Header graphic for print

Food Safety News

Breaking news for everyone's consumption

Research Linking Chicken to Bladder Infections Gets National Attention

There is growing evidence that there may be a link between bacteria on meat and antibiotic-resistant urinary tract infections in people — and that link is starting to get high profile media attention.

On Wednesday, ABC ran a segment featuring the latest research on both Good Morning America and World News with Diane Sawyer, programs with a combined daily viewership of more than 10 million. ABC called the research “compelling new evidence of a direct link between the pervasive, difficult-to-cure human disease and the antibiotic-fed chicken people buy at the grocery store.”

Canadian researchers recently published a study in the Centers for Disease Control and Prevention’s Emerging Infectious Diseases journal that found genetic similarities between E. coli from animals sampled at slaughterhouses and the E. coli that causes UTIs and suggested that chickens were the most likely reservoir for the bacteria. Most recently, some of the same researchers published a study in the journal of Foodborne Pathogens and Disease that found retail poultry meat had the highest levels of drug-resistant E. coli.

Urinary tract infections (UTIs) are the second most common type of infection in the body, accounting for 8.1 million visits to health care providers in the United States each year and around $1-2 billion per year in health care costs. Around 85 percent of these infections are caused by extraintestinal pathogenic Escherichia coli, or ExPEC, which doctors long assumed came from patient’s own intestines. New research, however, has been looking at outside sources as potentially part of the problem.

“What this new research shows is, we may in fact know where it’s coming from. It may be coming from antibiotics used in agriculture,” said Maryn McKenna, a reporter for the Food & Environment Reporting Network, which worked with ABC news on their investigation. McKenna, a leading infectious disease journalist and the author of Superbug: The Fatal Menace of MRSA, penned an in depth piece for The Atlantic that also ran on Wednesday.

“The researchers contend that poultry — especially chicken, the low-cost, low-fat protein that Americans eat more than any other meat — is the bridge that allows resistant bacteria to move to humans, taking up residence in the body and sparking infections when conditions are right,” wrote McKenna. “Touching raw meat that contains the resistant bacteria, or coming into environmental contact with it — say, by eating lettuce that was cross-contaminated — are easy ways to become infected.”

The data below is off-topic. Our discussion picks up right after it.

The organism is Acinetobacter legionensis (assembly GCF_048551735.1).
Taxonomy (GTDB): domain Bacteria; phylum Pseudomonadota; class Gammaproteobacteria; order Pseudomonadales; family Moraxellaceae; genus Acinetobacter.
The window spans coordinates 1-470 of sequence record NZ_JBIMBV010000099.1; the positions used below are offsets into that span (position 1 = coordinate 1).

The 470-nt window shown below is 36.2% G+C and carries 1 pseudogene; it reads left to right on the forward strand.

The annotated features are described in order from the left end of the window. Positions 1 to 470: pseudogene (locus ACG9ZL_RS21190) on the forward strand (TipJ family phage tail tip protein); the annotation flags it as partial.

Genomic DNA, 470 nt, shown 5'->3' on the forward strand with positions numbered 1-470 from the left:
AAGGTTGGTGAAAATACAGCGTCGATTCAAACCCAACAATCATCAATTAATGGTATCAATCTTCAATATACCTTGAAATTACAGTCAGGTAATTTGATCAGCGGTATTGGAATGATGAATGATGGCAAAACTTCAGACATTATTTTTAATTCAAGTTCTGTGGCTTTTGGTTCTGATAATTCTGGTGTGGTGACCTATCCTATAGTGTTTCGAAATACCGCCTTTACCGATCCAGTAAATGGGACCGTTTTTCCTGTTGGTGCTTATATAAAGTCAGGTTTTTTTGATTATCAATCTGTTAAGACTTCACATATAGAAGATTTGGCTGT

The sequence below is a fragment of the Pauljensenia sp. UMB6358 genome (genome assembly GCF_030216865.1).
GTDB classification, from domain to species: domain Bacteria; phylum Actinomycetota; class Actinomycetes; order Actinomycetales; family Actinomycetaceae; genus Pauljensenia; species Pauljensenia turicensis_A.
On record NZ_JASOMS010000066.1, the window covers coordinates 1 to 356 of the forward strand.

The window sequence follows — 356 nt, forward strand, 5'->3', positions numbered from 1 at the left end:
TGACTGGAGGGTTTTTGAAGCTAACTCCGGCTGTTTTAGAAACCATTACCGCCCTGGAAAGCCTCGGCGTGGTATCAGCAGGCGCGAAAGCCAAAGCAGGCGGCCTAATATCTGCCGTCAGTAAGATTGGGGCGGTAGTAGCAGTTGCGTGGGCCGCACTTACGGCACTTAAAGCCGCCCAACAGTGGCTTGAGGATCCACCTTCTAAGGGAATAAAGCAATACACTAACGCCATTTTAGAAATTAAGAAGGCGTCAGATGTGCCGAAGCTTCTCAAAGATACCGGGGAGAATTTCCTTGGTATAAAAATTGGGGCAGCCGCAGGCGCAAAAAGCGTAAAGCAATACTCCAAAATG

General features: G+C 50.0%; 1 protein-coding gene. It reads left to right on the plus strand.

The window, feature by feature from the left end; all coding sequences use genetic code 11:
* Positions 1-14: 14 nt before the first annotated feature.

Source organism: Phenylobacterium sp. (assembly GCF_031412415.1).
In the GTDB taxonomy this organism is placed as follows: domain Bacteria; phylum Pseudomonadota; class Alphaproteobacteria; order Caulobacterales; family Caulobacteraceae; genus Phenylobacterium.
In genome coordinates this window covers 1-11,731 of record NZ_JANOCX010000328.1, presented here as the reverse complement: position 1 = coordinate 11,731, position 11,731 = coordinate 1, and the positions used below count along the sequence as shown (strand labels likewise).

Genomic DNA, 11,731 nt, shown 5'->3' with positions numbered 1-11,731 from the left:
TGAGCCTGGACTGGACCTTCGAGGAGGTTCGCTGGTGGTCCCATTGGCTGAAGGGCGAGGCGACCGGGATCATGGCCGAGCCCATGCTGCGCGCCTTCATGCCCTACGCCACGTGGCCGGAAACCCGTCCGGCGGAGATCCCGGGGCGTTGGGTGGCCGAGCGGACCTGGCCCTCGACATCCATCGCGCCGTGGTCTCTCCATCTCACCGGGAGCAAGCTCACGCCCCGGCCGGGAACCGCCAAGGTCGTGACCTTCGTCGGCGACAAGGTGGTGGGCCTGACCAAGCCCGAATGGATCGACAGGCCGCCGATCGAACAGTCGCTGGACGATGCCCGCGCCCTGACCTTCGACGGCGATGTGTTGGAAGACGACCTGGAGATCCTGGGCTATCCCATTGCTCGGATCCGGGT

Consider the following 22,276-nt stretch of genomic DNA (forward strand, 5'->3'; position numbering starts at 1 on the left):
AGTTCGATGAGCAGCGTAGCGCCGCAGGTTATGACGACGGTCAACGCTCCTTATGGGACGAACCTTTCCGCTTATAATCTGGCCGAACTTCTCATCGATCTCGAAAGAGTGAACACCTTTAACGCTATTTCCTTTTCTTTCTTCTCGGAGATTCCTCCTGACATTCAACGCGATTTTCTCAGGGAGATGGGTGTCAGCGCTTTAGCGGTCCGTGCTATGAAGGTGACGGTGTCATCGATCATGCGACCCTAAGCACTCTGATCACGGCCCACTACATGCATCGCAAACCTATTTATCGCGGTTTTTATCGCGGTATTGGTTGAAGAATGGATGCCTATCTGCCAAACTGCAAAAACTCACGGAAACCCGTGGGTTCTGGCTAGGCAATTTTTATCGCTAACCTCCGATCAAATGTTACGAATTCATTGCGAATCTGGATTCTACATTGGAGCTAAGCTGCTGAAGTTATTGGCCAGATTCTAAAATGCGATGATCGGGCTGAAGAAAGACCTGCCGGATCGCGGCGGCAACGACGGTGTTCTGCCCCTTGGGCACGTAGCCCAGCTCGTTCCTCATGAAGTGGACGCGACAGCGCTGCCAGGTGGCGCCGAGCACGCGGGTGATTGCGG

The National Chicken Council pushed back against the report, citing veterinarians who questioned the research and argued that antibiotics usage on farms was likely not the issue.

“Bacteria move dynamically, not just in one direction and bacteria do not necessarily move from animals to humans so all pathways must be considered,” said Randall Singer, DVM, Ph.D., associate professor of epidemiology at the University of Minnesota’s Department of Veterinary and Biomedical Sciences, who reviewed the scientific literature referenced in the ABC report. “Perhaps most importantly, the potential transmission of E. coli to humans says nothing about why these E. coli are antibiotic resistant. The resistances observed in these E. coli are common globally and are unlikely to be attributed to chickens given the few antibiotics available for use in poultry in the U.S.”

Dr. Singer added that he believes the study “has nothing to do with antibiotics in poultry production and further changes to antibiotic use in poultry will not change the potential human health risks associated with these foodborne E. coli.”

ABC’s medical editor, Richard Besser, who formerly served as acting head of the CDC, shared a different view with Diane Sawyer on Wednesday evening.

“I think these scientists are right, but I think it’s going to be impossible to prove,” said Besser. “Its different from when you get a stomach bug, or a stomach flu, where you eat something and within a couple days you’re sick and you can actually test the food and see if it matches. Here if you eat contaminated chicken, contaminated with a superbug, that superbug can set up shop in your gut and it may not be until several months later that you get a bladder infection. At that point there’s no way to connect it to something you ate months before.”

Besser emphasized the importance of proper food handling, but blamed antibiotic use in animal agriculture as the underlying problem.

“The solution is going to be on the farm,” said Besser. “CDC for decades has been concerned about getting antibiotics off the farm as a form of feed. You don’t want to feed antibiotics to animals that we’re going to eat.”

Besser recommended that anyone who has a recurring UTI flag the issue for their doctor so they can get effective treatment, such as stronger antibiotics.

© Food Safety News
  • debbi

    If you really want to find the cause of bladder infections go check out Charmin Toilet paper!! I almost got a divorce because of it. I did prove it was the paper!!

  • Alice

    Please report greater detail regarding how, exactly, these dreadful e.coli that are taking up residence in people’s bladders find their way there in the first place. How are these bladder infections being seeded?
    Oh wait, on second thought please don’t tell us details of how these mournfully afflicted people are exposing themselves to this unusual hazard. I really don’t think I can stand the mental image of what these people must be doing with those chickens to get e. coli all up in there the way they do.
    Maybe just tone down the alarmism and put risk of infection into context for normal non-perverted folks and leave it at that? Thanks.

  • truth doc